Kicking off my research into the details found when piecing together new into old, I share with you the work of McLaren.Excell. A British firm focusing on both architecture & interior residences, McLaren.Excell creates beautifully crafted spaces endowed with light, clarity of material & a contemporary aesthetic often within old stone buildings or terraced London flats. Their process often involves pairing the home down to it's basics, removing old layers and celebrating the inherent structural materials of brick, stone, timber & rubble. The new additions are carefully entertwined or simply overlayed, each allowed to speak to its use & innate beauty. I love their use of cool sleek grey concrete countertops next to ancient elm timbers or rusted Corten steel which melds perfectly with old orange-y red brick.
This segment is more a firm spotlight than one unique home or space. El dorado is a firm out of Kansas City that manages to blend architecture, fabrication, sculpture and design build projects all under one roof. I initially heard about them in 2004 when their Ipcock Residence received a lot of praise in the press. This residence, as well as many of their others, drew me in because of its elegant material palette and the way that the panes of glass were detailed to create the illusion of a floating ceiling plane.
The precise way each of the varying interior and exterior finishes was articulated belied the firm's background in fabrication and I envied their knowledge of connections. Designer's are nothing if not for their detailing, how you take something simple and plain and make it inspiring and beautiful - I definitely aspire to this ideal and I think el dorado has moments of this in every project they undertake.
Through the years they've grown and their work has spread into all aspects of commercial and civic, but they bring that precision and tight material palette to those spaces as well. Creative firms housed in many of the Kansas City downtown buildings call on el dorado to update their space but trust that they will maintain the historic character and charm. Some examples show the firm successfully doing this by employing colorful wall planes, custom fabricating lighting fixtures and entry canopies and integrating branding and shade structures to add layers to the building.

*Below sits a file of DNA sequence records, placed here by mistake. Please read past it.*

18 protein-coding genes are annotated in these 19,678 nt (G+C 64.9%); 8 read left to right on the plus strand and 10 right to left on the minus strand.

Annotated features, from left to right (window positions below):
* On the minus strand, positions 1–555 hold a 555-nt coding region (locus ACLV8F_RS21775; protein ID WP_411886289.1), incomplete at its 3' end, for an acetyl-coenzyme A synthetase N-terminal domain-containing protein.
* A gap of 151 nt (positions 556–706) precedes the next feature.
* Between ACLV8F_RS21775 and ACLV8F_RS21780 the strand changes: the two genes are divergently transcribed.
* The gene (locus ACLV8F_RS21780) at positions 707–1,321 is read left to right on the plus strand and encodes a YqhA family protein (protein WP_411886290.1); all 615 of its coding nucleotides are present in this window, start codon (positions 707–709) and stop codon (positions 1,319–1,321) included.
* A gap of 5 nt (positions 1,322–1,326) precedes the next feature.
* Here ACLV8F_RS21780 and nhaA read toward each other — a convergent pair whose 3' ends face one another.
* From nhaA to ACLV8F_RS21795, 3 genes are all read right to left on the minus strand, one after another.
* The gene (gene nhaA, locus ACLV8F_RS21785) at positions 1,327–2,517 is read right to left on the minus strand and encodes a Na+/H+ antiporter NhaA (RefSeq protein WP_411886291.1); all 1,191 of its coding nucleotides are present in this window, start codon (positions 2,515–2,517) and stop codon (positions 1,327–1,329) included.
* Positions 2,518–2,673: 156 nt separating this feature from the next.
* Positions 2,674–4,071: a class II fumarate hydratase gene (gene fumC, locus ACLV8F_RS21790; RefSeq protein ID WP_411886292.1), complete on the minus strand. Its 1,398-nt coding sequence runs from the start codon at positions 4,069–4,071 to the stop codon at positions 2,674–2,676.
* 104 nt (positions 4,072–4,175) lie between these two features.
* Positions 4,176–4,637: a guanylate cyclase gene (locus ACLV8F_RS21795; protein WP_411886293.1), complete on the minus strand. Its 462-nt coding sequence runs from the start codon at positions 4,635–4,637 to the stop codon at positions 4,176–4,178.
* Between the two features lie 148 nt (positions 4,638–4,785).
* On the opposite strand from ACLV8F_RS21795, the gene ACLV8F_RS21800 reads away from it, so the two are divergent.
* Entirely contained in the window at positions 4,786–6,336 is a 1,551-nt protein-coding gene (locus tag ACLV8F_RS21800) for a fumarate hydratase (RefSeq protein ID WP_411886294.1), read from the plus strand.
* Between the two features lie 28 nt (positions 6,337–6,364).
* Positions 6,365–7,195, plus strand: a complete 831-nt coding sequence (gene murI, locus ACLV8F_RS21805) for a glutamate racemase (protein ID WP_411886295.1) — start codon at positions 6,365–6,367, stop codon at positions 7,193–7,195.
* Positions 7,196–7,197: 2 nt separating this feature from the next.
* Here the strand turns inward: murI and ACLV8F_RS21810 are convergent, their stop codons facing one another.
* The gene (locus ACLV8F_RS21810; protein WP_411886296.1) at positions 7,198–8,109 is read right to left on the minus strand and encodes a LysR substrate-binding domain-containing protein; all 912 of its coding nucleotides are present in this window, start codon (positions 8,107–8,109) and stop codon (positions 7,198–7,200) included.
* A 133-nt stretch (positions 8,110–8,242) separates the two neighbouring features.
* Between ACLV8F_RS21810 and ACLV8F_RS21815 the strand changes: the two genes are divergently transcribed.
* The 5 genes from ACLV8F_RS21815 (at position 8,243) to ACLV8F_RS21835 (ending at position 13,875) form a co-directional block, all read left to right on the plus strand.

I know there are many more great spaces to show you from this firm, plus there's a whole story on regional design that I'm sure I haven't touched on but definitely adds to their appeal and unique approach. Long story short I like this firm and look forward to their stuff because their story resonates with me, their materials and details have evolved not changed and their initial work is still glimpsed in their current projects over 15 years later. What firms inspire you and make you seek out their latest projects for your own inspiration?
What I love about this Scandinavian inspired house located in Santa Monica is the simplicity of the plan, the small details and the abbreviated palette. I think that these three things are crucial to a successful space, especially when you're given a small site to work with. People like the look and feel of a space that can be intuitively deciphered, that's why we are drawn to symmetrical layouts or a balanced hierarchy of spaces, classic systems. What brings these spaces into a contemporary setting are the surprises within the classic layout, the modern use of materials, the details that create a uniqueness to the space.
For instance, the detail of the floor finish change beneath the floating fireplace - genius. A field of bleached wood floor whose only interruption is a perfect circle of white stones mirroring the hearth above. One might call this a gesture, thereby rooting the seating area and creating a place for the eye to land and focus within the openness of the living area.
Work by SWATT MIERS out of California. Beautiful examples of a wood, glass, stone pallette that melds into the site and topography of the project. The use of old school models is very inspiring and would be wonderful for a client to understand the concept and progress.